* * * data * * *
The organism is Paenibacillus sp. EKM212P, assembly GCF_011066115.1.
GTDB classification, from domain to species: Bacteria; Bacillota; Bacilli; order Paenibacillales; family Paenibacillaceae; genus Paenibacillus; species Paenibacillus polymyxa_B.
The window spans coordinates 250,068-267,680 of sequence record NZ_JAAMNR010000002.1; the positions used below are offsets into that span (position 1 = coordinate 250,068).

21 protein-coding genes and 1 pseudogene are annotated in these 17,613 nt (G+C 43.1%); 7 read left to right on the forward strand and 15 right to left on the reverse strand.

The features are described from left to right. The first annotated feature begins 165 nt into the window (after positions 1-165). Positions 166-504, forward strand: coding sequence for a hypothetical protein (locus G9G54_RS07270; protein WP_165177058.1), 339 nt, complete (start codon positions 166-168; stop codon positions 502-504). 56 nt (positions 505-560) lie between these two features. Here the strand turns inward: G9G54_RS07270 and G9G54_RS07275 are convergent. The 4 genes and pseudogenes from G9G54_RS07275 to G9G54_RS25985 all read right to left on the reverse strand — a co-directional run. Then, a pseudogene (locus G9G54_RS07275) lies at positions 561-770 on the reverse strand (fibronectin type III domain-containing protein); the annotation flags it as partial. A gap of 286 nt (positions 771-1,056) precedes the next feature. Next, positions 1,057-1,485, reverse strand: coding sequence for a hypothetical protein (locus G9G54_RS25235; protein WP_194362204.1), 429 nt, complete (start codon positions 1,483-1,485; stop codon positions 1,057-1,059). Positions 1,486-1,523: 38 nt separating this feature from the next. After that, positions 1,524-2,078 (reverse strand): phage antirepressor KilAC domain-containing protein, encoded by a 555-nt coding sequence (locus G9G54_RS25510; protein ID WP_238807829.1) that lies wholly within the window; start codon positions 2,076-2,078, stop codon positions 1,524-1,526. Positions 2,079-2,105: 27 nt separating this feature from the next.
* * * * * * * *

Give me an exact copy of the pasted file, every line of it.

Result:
The organism is Paenibacillus sp. EKM212P, assembly GCF_011066115.1.
GTDB classification, from domain to species: Bacteria; Bacillota; Bacilli; order Paenibacillales; family Paenibacillaceae; genus Paenibacillus; species Paenibacillus polymyxa_B.
The window spans coordinates 250,068-267,680 of sequence record NZ_JAAMNR010000002.1; the positions used below are offsets into that span (position 1 = coordinate 250,068).

21 protein-coding genes and 1 pseudogene are annotated in these 17,613 nt (G+C 43.1%); 7 read left to right on the forward strand and 15 right to left on the reverse strand.

The features are described from left to right. The first annotated feature begins 165 nt into the window (after positions 1-165). Positions 166-504, forward strand: coding sequence for a hypothetical protein (locus G9G54_RS07270; protein WP_165177058.1), 339 nt, complete (start codon positions 166-168; stop codon positions 502-504). 56 nt (positions 505-560) lie between these two features. Here the strand turns inward: G9G54_RS07270 and G9G54_RS07275 are convergent. The 4 genes and pseudogenes from G9G54_RS07275 to G9G54_RS25985 all read right to left on the reverse strand — a co-directional run. Then, a pseudogene (locus G9G54_RS07275) lies at positions 561-770 on the reverse strand (fibronectin type III domain-containing protein); the annotation flags it as partial. A gap of 286 nt (positions 771-1,056) precedes the next feature. Next, positions 1,057-1,485, reverse strand: coding sequence for a hypothetical protein (locus G9G54_RS25235; protein WP_194362204.1), 429 nt, complete (start codon positions 1,483-1,485; stop codon positions 1,057-1,059). Positions 1,486-1,523: 38 nt separating this feature from the next. After that, positions 1,524-2,078 (reverse strand): phage antirepressor KilAC domain-containing protein, encoded by a 555-nt coding sequence (locus G9G54_RS25510; protein ID WP_238807829.1) that lies wholly within the window; start codon positions 2,076-2,078, stop codon positions 1,524-1,526. Positions 2,079-2,105: 27 nt separating this feature from the next.